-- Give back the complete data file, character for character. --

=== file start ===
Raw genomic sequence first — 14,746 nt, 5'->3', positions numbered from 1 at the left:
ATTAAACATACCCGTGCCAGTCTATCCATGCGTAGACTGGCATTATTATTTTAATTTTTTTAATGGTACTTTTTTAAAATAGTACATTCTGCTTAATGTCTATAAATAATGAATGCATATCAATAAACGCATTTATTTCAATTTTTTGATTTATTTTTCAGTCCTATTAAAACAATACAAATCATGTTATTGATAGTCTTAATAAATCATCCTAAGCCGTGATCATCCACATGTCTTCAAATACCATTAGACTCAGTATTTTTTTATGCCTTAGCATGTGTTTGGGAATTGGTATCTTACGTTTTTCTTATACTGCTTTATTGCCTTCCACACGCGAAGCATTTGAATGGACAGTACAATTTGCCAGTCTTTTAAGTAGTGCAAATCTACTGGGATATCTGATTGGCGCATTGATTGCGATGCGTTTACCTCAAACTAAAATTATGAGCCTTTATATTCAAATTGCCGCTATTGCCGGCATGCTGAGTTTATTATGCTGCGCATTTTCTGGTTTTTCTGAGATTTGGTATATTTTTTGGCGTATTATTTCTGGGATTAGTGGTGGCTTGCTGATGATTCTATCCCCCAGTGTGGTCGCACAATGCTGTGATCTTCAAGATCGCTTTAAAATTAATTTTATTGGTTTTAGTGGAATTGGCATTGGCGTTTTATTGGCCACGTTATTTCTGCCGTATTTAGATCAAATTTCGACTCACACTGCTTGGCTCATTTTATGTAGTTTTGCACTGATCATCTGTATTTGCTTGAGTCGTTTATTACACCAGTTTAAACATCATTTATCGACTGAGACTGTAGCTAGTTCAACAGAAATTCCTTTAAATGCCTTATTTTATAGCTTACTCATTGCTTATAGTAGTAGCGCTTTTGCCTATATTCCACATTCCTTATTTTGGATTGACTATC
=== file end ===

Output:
Raw genomic sequence first — 14,746 nt, 5'->3', positions numbered from 1 at the left:
ATTAAACATACCCGTGCCAGTCTATCCATGCGTAGACTGGCATTATTATTTTAATTTTTTTAATGGTACTTTTTTAAAATAGTACATTCTGCTTAATGTCTATAAATAATGAATGCATATCAATAAACGCATTTATTTCAATTTTTTGATTTATTTTTCAGTCCTATTAAAACAATACAAATCATGTTATTGATAGTCTTAATAAATCATCCTAAGCCGTGATCATCCACATGTCTTCAAATACCATTAGACTCAGTATTTTTTTATGCCTTAGCATGTGTTTGGGAATTGGTATCTTACGTTTTTCTTATACTGCTTTATTGCCTTCCACACGCGAAGCATTTGAATGGACAGTACAATTTGCCAGTCTTTTAAGTAGTGCAAATCTACTGGGATATCTGATTGGCGCATTGATTGCGATGCGTTTACCTCAAACTAAAATTATGAGCCTTTATATTCAAATTGCCGCTATTGCCGGCATGCTGAGTTTATTATGCTGCGCATTTTCTGGTTTTTCTGAGATTTGGTATATTTTTTGGCGTATTATTTCTGGGATTAGTGGTGGCTTGCTGATGATTCTATCCCCCAGTGTGGTCGCACAATGCTGTGATCTTCAAGATCGCTTTAAAATTAATTTTATTGGTTTTAGTGGAATTGGCATTGGCGTTTTATTGGCCACGTTATTTCTGCCGTATTTAGATCAAATTTCGACTCACACTGCTTGGCTCATTTTATGTAGTTTTGCACTGATCATCTGTATTTGCTTGAGTCGTTTATTACACCAGTTTAAACATCATTTATCGACTGAGACTGTAGCTAGTTCAACAGAAATTCCTTTAAATGCCTTATTTTATAGCTTACTCATTGCTTATAGTAGTAGCGCTTTTGCCTATATTCCACATTCCTTATTTTGGATTGACTATC